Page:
Why so many cloud migrations fall short in financial services


Posted on: September 18, 2018 by Justin Yunag

A heightened focus on digital banking transformation is driving the accelerated adoption of cloud technologies in financial services. But all too often, problems are being encountered during cloud adoption that are eroding the value proposition and causing CIOs headaches. It’s no surprise then that 70% of digital transformation projects fail, or fall short of their intended objectives, according to McKinsey.

The root cause of these issues is most often found in the assessment, migration and operational planning, not in the core capability of the cloud services themselves.

Cloud’s proven value

The core capability and value proposition are proven, and cloud-based data and infrastructure services have clearly benefited financial services firms through:

  • Enabling scalable and cost-effective analytics, AI and machine learning, which have put data science into the hands of the business, yielding unprecedented insight into market behavior, financial performance, portfolio risk and customer journeys.
  • Reducing time-to-value from digitalization initiatives through self-service provisioning and dev-ops. Compute infrastructure is being deployed in seconds to power next-generation workplace services and digital banking applications.
  • Improving operating margin by reducing capital expenses in infrastructure, eliminating data center real estate and enabling pay-per-use micro services.

The marketplace for cloud services has become increasingly competitive, with providers introducing new capabilities daily. The variety of offerings combined with ease of consumption is resulting in multivendor hybrid-cloud environments being implemented to ensure the business has access to best-of-breed capabilities.

The less exciting details matter

Intent on rapidly capturing the value and benefits of these new services, financial services firms too often take a path of least resistance to cloud assessment and operational planning. This opens the door to a variety of challenges that have a sharp impact on financial services and banking.

  • Security: rapidly scalable infrastructure services, combined with self-service provisioning, have made the enforcement of consistent security standards difficult. Highly publicized data breaches in financial services mean vulnerability management is often a board-level priority. This can put the CIO and CSO at odds with each other as the desire to expand cloud-based service capability runs up against the charter to protect sensitive financial data.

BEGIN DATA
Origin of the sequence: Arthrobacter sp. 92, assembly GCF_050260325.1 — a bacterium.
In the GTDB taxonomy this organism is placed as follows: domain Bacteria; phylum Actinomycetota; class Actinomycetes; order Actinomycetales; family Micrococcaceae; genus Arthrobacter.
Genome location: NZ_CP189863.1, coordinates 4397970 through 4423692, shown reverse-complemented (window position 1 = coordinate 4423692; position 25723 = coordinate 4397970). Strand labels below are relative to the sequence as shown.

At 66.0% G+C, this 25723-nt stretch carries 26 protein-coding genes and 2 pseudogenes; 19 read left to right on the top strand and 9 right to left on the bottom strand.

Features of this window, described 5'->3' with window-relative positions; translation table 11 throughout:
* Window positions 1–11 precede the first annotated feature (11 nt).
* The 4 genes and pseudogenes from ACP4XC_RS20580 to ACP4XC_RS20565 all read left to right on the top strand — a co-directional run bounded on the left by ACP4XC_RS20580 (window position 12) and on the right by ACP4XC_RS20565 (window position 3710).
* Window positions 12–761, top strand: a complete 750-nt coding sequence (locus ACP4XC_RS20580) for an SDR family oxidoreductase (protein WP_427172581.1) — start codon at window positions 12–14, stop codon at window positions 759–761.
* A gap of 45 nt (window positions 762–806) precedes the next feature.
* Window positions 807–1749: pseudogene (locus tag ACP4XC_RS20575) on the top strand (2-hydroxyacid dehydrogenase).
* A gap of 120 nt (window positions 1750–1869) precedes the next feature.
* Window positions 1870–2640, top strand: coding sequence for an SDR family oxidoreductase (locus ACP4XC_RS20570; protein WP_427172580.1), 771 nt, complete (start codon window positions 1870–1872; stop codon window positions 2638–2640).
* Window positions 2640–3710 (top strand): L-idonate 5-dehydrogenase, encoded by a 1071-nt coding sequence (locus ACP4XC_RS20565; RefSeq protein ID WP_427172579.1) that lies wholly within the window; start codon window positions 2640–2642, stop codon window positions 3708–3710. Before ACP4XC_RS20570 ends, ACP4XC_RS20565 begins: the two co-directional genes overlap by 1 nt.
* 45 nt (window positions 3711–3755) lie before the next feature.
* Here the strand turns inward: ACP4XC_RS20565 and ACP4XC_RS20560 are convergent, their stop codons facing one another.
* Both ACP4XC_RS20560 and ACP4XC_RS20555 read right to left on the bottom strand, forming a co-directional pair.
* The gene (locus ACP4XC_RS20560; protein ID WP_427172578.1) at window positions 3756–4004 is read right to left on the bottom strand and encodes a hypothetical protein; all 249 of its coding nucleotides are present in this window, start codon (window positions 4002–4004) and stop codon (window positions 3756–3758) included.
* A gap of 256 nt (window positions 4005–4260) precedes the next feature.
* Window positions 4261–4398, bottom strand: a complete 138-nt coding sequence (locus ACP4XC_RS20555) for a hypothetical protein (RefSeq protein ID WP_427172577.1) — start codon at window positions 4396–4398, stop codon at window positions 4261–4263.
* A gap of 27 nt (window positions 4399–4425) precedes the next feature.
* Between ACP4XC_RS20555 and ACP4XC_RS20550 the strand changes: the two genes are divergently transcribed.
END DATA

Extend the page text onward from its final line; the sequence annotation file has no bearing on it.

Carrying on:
• Cost: the ROI for cloud transformation initiatives often fail to meet financial projections due to lack of cost controls around self-service provisioning and unforecasted public cloud costs such as network egress.
  • Regulatory controls: as data traverses this diverse ecosystem of cloud services, ensuring that regulatory requirements continue to be met becomes a challenge. Implementing and maintaining consistent data retention policies and reporting capabilities for audit and compliance is a difficult task as cloud services expand.
  • Maintaining service: service dependencies are often overlooked or oversimplified during cloud migration planning. The practice of server-based cloud suitability assessments without a clear view of service dependencies can cause service degradation or outright service failure when the migration is executed.

Embrace cloud services… with awareness

Evolving cloud-based technologies will inevitably transform the way financial services firms do business and enable next-generation banking and finance capabilities. Technology executives should embrace this potential, but also be aware of these common issues and understand why they are reoccurring in the industry.

Don’t let new capabilities monopolize the effort

Oversimplified assessments and operational plans are the single most common source of failure during cloud transformation efforts. Too often the new technology and capabilities of cloud providers monopolize the assessment and business case. Service dependencies, cost control mechanisms, ITSM integration and regulatory compliance require the same time and attention as the new capabilities being introduced by cloud technologies.

A business-focused cloud assessment emphasizing end-to-end services and future-state operations will help prevent common issues and enable financial services firms to achieve their digital transformation goals.

Look Out 2020+ for Banking

For more views the business opportunities and key technologies which will shape the future of Banking have a read of the Atos Look Out 2020+ Global Banking report ‘Toward next-generation financial services ecosystems’.

Share this blog article


About Justin Yunag

Chief Digital Officer, Financial Services
Justin Yunag is a Digital Strategy and Global Technology Operations Subject Matter Expert (SME) specializing in Financial Services and Insurance verticals. As the Head of Digital Strategy for Financial Services & Insurance (FSI) in North America, Justin leads strategic direction, solution alignment, partnerships, delivery models and digital transformation efforts for the Atos FSI team and Financial Services clients. Serving as the lead subject matter expert for all Atos Financial Services offerings, Justin represents the organization in North America and abroad to align core competencies with market demands, customer requirements and forward-focused innovation.

Follow or contact Justin